Today, it’s all part of the larger Forest Park, and it’s a lovely hiking space for a city that grooves on its outdoor rec … complete with a gorgeously ruined Depression-era stone ranger station that’s popularly believed to be haunted, maybe by the spirit of poor old Danford Balch himself.
There’s a Balchipedia for chronicling Balch family notables, so you know the first guy executed in Oregon is going to rate a mention.
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Entry Filed under: 19th Century,Capital Punishment,Common Criminals,Crime,Death Penalty,Execution,Hanged,History,Milestones,Murder,Oregon,Public Executions,The Supernatural,USA
Tags: 1850s, 1859, balch creek, danford balch, family, forest river park, october 17, portland, recreation
June 25th, 2011
This date in 1790 saw the first federal execution under the auspices of the recently ratified U.S. Constitution, when English mariner Thomas Bird hanged in Portland, Maine. (At the time, still part of Massachusetts.)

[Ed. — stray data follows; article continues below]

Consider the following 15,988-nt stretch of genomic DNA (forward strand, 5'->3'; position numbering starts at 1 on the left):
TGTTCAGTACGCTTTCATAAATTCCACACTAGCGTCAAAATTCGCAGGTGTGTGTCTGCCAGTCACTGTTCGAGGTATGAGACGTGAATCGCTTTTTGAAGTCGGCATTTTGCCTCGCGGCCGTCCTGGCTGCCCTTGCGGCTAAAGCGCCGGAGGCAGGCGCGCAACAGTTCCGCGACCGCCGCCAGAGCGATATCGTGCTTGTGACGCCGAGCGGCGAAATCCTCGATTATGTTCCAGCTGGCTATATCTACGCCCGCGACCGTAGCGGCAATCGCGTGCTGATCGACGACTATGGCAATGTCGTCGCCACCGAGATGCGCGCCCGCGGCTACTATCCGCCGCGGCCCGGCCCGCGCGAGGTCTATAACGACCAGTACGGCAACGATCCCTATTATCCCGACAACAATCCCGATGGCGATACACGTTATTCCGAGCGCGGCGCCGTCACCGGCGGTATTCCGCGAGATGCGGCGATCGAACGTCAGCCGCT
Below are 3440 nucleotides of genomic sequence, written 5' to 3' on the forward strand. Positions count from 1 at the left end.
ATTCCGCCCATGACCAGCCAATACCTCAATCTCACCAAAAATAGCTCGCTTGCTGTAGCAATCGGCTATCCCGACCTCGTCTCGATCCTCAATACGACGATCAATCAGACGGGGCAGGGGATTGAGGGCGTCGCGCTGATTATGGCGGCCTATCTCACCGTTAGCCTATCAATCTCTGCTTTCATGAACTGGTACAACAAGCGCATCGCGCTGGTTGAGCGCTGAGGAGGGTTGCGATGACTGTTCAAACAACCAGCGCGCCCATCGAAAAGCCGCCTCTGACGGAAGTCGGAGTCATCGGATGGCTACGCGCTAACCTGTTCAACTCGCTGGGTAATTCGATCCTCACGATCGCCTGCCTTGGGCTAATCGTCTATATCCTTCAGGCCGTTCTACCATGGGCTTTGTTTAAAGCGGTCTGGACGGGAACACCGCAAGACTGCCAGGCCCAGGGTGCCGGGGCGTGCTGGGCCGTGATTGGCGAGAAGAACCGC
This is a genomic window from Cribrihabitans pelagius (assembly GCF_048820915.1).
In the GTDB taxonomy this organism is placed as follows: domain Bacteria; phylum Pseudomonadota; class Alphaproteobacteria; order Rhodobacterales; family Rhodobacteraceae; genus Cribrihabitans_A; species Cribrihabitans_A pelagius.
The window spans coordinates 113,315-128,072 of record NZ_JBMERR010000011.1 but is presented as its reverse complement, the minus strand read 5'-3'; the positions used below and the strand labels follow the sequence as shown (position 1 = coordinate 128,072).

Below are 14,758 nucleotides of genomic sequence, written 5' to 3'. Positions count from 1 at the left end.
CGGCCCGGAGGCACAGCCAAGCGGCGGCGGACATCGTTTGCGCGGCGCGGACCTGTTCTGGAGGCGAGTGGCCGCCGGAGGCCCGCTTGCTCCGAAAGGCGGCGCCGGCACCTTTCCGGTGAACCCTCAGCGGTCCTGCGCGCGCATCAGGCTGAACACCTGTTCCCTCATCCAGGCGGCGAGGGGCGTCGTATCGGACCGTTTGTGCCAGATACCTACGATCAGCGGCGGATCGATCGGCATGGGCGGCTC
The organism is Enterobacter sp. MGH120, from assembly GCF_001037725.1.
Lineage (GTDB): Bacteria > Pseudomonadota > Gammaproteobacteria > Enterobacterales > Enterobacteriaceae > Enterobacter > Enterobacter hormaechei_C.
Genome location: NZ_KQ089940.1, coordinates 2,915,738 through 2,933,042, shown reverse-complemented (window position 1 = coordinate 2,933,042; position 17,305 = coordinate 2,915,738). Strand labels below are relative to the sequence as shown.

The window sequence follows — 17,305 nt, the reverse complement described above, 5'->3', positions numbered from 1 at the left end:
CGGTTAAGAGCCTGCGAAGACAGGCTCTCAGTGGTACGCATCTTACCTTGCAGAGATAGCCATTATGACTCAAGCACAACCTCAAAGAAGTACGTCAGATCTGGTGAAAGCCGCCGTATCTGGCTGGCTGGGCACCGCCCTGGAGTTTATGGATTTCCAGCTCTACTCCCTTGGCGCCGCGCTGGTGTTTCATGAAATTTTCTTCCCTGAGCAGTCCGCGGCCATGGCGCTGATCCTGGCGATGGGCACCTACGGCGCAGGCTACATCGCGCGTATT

Today, we’re pleased to interview author Jerry Genesio, whose Portland Neck: The Hanging of Thomas Bird compellingly reconstructs this once-forgotten story — a small British slave ship making landfall in a North American city only recently torched by the British, where it is found that its violent captain has been murdered at sea in unclear circumstances.
In the aftermath of the American Revolution, the one man to pay life for John Connor’s life was the one British sailor aboard the ship.